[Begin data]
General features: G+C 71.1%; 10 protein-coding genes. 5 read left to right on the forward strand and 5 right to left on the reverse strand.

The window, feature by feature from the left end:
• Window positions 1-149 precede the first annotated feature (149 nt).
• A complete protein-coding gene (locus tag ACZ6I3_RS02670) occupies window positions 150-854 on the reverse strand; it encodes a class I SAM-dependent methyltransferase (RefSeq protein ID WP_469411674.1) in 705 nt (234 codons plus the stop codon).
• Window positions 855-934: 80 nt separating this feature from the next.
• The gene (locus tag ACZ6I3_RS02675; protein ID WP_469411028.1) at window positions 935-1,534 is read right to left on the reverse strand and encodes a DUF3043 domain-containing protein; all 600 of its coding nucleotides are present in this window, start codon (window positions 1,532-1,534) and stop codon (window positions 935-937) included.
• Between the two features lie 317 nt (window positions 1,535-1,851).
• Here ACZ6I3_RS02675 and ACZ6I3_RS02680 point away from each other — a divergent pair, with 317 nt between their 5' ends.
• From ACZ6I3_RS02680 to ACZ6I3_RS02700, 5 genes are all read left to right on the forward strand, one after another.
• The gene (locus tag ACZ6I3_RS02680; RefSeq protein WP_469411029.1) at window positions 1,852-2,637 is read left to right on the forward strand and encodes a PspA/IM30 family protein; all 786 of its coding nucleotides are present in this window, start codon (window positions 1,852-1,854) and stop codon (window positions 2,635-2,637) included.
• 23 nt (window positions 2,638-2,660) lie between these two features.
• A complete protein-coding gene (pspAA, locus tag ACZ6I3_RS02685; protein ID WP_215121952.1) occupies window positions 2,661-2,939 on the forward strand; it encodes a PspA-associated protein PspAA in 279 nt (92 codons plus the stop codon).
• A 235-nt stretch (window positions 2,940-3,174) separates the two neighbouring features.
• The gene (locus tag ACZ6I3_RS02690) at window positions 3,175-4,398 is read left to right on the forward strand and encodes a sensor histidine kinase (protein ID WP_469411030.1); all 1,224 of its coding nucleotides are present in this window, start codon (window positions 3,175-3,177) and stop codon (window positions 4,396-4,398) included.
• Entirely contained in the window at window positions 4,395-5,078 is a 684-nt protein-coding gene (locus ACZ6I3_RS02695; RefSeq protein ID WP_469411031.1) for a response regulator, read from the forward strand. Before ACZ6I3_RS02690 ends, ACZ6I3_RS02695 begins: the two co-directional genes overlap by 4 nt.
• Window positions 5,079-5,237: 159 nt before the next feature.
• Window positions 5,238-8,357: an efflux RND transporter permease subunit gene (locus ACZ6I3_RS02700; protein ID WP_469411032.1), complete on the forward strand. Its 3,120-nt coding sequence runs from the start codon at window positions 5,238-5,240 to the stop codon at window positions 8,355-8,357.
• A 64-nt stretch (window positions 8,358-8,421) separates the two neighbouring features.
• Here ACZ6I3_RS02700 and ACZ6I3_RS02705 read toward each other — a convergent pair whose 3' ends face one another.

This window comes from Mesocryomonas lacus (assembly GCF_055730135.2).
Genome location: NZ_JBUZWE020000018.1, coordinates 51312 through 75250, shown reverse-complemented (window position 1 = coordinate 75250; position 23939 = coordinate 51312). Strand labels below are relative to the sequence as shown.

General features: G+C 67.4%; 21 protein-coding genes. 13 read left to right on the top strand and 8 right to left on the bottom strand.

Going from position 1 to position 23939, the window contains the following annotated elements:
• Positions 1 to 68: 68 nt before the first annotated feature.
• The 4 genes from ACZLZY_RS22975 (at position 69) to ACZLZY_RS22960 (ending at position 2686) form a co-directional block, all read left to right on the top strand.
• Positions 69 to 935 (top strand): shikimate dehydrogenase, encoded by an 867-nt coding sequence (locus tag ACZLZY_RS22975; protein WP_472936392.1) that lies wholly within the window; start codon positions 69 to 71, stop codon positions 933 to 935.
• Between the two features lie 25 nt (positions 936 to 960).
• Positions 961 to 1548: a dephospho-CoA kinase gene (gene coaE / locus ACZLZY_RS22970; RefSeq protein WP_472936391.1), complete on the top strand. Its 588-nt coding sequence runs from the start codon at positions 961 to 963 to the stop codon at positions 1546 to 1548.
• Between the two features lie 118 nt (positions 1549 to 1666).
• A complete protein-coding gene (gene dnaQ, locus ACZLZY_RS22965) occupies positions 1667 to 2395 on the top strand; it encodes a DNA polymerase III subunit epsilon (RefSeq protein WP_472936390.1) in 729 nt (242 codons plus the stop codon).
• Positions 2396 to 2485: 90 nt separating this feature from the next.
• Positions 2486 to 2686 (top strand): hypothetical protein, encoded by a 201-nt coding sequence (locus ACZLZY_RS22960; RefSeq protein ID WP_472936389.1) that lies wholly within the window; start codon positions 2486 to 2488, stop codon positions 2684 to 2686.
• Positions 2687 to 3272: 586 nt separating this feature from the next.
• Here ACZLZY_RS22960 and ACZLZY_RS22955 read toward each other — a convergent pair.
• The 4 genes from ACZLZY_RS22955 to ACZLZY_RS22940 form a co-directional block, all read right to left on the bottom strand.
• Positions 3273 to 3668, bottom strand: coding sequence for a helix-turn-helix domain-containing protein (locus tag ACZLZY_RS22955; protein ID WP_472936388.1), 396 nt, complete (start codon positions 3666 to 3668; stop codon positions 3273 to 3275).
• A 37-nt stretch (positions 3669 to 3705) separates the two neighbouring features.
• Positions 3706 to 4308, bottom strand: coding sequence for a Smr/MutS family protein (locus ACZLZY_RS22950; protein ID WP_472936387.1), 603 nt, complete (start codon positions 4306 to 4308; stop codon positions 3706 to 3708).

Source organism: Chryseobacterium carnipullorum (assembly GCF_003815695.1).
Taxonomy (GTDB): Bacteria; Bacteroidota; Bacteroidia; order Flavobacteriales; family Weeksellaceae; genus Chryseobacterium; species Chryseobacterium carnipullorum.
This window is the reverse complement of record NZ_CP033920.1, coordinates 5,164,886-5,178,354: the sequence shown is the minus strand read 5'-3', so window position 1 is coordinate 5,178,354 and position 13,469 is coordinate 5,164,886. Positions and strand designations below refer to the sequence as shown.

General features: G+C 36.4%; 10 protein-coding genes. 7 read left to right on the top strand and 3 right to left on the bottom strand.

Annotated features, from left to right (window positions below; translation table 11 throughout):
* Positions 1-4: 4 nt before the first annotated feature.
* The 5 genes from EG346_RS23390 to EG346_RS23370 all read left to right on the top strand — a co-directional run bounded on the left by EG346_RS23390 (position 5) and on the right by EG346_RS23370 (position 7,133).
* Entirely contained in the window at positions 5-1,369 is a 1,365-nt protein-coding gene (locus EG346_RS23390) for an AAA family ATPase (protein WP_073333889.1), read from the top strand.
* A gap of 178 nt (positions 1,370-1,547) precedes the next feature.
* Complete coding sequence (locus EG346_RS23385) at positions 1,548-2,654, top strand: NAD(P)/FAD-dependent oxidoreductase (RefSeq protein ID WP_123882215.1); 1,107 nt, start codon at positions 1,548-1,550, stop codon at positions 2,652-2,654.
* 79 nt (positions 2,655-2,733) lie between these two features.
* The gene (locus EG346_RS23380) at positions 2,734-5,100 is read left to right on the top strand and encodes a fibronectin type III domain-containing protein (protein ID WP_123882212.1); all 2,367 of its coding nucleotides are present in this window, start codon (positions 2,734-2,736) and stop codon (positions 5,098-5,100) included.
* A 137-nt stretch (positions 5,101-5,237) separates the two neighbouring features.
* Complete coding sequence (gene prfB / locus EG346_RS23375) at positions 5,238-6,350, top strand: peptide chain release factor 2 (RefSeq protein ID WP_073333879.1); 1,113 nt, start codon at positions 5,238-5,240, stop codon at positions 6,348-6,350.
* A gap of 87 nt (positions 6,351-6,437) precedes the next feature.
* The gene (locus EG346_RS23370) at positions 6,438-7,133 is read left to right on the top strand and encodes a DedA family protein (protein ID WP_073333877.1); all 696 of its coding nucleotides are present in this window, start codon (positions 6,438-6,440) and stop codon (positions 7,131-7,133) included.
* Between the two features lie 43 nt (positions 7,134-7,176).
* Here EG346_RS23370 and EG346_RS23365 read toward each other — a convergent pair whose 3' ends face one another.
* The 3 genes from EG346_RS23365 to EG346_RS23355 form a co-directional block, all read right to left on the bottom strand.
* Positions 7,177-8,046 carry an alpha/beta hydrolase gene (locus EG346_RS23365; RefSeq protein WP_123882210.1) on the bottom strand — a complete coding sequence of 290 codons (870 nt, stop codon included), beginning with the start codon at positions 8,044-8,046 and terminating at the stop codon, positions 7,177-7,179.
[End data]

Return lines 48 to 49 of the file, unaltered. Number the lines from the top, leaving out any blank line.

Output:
* Complete coding sequence (locus EG346_RS23385) at positions 1,548-2,654, top strand: NAD(P)/FAD-dependent oxidoreductase (RefSeq protein ID WP_123882215.1); 1,107 nt, start codon at positions 1,548-1,550, stop codon at positions 2,652-2,654.
* 79 nt (positions 2,655-2,733) lie between these two features.